The white spotted eagle ray, Aetobatus narinari is a graceful animal, which greatly contributes to the beauty of coral reefs and other marine environments around the world. Unfortunately, increases in fishing pressure, habitat destruction, urbanization, pollution and climate change have contributed to significant changes in its natural ecosystem, and are likely to negatively impact on the abundance and distribution of A. narinari today and in the future. Environmental agencies and scientists are struggling to protect global flora and fauna and even with the most relevant species information at hand adequate conservation measures are hard to develop and even harder to enforce. However, in the complete absence of any scientific information, this struggle is almost futile. This study was conducted to provide much needed information on several aspects of the biology of A. narinari.
Aetobatus narinari, has been listed as ‘near threatened’ globally and ‘vulnerable’ in Southeast Asia by the World Conservation Union Red List of Threatened Species since 2006. Prior to this study, information on life history, population genetics and sensory biology was sparse or deficient, but urgently needed for realistic stock evaluation, fisheries management, and ultimately for successful conservation. To assess age and growth, reproduction and diet, 119 individuals were collected on field trips in Australia and Taiwan and purchased from commercial fishermen. A. narinari was found to grow slowly (k=0.033), mature late, and produce few young, potentially rendering the species susceptible to overfishing. Females grew slower, matured later and attained larger sizes than males. Neonate disc width averaged 54 cm, while size at maturity was estimated around 130.0 cm for males and >150.0 cm for females. The diet of A. narinari consisted almost exclusively of gastropods, bivalves and malacostracans. Minor regional and no gender specific differences were observed related to feeding and few dietary shifts occurred throughout development.
Aetobatus narinari is known worldwide throughout temperate and tropical seas, displaying a variety of phenotypes, which suggests that this species may represent a species complex. Therefore, 154 genetic samples were collected from 18 populations worldwide to determine relatedness by comparing sequence polymorphisms at the sites of Cytochrome b and ND4. Two monophyletic lineages were distinguished between Indo-Pacific and Atlantic Ocean populations. There was also some evidence for a separate Western Indian lineage. Populations in the Western Pacific were highly structured, with 77% genetic variation found among populations. The degree of genetic structuring was unexpected for a large, semi-pelagic ray exhibiting high dispersal capabilities. Additionally, two genetically distinct populations were found within the Western Pacific, centred around Australia and Taiwan. A taxonomic revision is highly recommended; nonetheless, for management purposes, populations within the Atlantic, the Indian Ocean, around Australia and Taiwan should be considered as independent ‘management units’, which are genetically distinct and may therefore vary in respective life histories. Protective measures need to suit each unit, e.g. with regard to marine park zoning, fishing quotas, catch restrictions of neonates or reproductively active segments and gear selectivity (especially if A. narinari is a common bycatch species in the area).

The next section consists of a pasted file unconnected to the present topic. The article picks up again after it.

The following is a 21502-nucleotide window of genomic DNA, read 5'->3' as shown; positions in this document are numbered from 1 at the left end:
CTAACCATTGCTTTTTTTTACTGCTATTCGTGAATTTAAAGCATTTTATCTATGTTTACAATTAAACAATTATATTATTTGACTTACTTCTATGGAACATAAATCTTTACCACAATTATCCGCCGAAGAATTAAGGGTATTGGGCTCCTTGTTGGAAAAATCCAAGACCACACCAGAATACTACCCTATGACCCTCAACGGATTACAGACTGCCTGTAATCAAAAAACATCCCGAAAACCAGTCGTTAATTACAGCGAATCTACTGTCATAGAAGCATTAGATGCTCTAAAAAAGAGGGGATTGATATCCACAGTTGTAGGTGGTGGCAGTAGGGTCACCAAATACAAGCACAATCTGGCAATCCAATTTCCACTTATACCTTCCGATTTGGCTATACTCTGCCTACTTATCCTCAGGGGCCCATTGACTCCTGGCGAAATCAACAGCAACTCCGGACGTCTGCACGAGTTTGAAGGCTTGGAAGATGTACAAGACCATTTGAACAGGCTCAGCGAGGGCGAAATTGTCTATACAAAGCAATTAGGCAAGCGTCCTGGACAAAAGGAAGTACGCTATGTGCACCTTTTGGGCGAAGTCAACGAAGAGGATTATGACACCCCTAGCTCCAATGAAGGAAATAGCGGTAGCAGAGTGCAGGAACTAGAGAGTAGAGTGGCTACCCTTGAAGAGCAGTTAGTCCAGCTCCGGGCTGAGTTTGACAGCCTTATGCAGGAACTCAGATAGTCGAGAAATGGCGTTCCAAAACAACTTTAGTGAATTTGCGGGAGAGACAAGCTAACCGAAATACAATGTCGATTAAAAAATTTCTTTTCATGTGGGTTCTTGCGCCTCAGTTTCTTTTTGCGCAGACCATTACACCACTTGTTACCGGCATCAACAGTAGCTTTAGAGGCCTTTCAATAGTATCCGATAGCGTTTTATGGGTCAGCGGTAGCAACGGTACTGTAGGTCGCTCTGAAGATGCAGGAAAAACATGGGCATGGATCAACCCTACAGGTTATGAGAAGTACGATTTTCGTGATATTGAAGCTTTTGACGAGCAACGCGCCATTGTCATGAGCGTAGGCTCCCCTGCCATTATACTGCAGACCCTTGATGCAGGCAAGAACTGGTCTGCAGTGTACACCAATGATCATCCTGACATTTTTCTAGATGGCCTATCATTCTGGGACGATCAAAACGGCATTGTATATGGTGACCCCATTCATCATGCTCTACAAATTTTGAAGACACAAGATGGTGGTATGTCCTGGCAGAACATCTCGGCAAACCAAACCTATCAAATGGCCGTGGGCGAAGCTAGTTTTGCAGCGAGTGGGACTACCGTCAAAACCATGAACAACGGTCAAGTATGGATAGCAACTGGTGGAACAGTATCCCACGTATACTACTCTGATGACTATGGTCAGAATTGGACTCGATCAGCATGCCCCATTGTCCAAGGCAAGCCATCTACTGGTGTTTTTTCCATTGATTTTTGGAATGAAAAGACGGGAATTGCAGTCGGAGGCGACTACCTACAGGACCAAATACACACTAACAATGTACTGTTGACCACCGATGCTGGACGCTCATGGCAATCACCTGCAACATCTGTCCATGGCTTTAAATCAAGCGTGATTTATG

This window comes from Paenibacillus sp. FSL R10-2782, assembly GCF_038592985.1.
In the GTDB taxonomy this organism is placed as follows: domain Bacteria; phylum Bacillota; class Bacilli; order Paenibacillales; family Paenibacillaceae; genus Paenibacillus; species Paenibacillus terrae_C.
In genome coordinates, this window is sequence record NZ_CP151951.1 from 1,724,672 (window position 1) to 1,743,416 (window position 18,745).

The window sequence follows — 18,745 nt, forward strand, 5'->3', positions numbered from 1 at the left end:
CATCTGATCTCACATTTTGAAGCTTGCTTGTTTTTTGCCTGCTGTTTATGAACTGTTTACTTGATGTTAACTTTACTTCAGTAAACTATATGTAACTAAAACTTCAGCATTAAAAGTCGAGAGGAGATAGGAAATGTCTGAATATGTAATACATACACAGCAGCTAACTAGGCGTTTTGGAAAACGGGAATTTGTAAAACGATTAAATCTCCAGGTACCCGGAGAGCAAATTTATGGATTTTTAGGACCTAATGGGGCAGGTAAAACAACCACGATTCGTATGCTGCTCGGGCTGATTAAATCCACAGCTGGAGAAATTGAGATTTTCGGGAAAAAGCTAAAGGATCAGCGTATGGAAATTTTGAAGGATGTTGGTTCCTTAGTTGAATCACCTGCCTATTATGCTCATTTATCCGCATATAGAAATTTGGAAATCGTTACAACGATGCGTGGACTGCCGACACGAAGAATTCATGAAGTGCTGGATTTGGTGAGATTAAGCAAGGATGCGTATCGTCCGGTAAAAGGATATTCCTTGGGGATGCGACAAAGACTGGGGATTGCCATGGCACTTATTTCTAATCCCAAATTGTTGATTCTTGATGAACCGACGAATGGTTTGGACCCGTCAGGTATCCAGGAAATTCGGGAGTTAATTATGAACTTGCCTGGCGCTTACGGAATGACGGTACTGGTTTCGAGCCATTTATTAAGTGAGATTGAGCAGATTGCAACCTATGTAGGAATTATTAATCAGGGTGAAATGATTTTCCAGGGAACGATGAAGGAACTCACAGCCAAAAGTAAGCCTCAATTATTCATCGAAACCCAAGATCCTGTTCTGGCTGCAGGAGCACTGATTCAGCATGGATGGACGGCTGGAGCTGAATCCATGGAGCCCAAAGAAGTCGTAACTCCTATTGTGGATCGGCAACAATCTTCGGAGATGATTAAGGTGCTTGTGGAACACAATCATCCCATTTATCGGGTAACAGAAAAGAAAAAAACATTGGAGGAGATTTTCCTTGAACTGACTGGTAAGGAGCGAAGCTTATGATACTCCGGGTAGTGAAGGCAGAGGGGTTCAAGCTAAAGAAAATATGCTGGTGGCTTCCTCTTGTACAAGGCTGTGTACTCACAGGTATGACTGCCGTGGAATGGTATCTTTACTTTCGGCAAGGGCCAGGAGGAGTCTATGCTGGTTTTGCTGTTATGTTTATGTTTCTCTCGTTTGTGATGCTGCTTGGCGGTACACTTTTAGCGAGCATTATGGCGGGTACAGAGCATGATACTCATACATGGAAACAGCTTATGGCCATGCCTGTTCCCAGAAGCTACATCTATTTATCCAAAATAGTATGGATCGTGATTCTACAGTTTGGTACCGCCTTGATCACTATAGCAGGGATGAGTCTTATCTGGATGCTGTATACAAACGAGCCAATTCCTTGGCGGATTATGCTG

Olfaction is used in feeding, reproduction and predator avoidance. Since chemical signals can be detected by animals a considerable time after stimulus production and over large distances, olfaction may be of particular importance to a species such as A. narinari, which lives in the open water column, where medium or close range sensory cues may not be as crucial for survival. Therefore, A. narinari, one of the few bentho-pelagic batoids was compared to twenty benthic and bentho-pelagic shark and ray species. Four olfactory structures were used as morphological indicators of olfactory capability and compared between species and groups across a diversity of habitats and lifestyles. This enabled a comprehensive analysis of olfaction, based on both ecological and phylogenetic relationships. The study revealed that A.
narinari possesses a well-developed olfactory system and, based on morphology, it is likely to play a key role throughout development. It was also confirmed that bentho-pelagic sharks and rays possess significantly more olfactory lamellae and a larger sensory epithelial surface areas than benthic species. There was little evidence to support a correlation between phylogeny and morphology, indicating that differences in olfactory capability are the result of functional rather than evolutionary adaptations. Juveniles appeared to possess fully-developed olfactory organs and no structural differences were observed between differently-sized individuals within the same species. Across a number of elasmobranchs, olfactory organ size was positively correlated to body length and mass, although only few species, including A. narinari, showed proportional size scaling. Results indicate that while olfaction may be important to juveniles in general (subjected to heavy predation rates), in some species it may play an even more significant role in adults.
During a one month collection trip to Taiwan, a comprehensive market survey on elasmobranch catches in the local fish market in Makung was conducted. In total, 22 shark and 17 batoid species were landed, the most common ones being Dasyatis kuhlii, Scoliodon laticaudus, Rhynchobatus cf australiae and Mustelus griseus. Batoids comprised over 60% of the total catch. During the same month, aspects of female reproductive biology in Rhinobatos formosensis were assessed. Uterine fecundity ranged from 1-14 (mean 8.5) and vitellogenesis proceeded in parallel with gestation in this Taiwanese endemic guitarfish.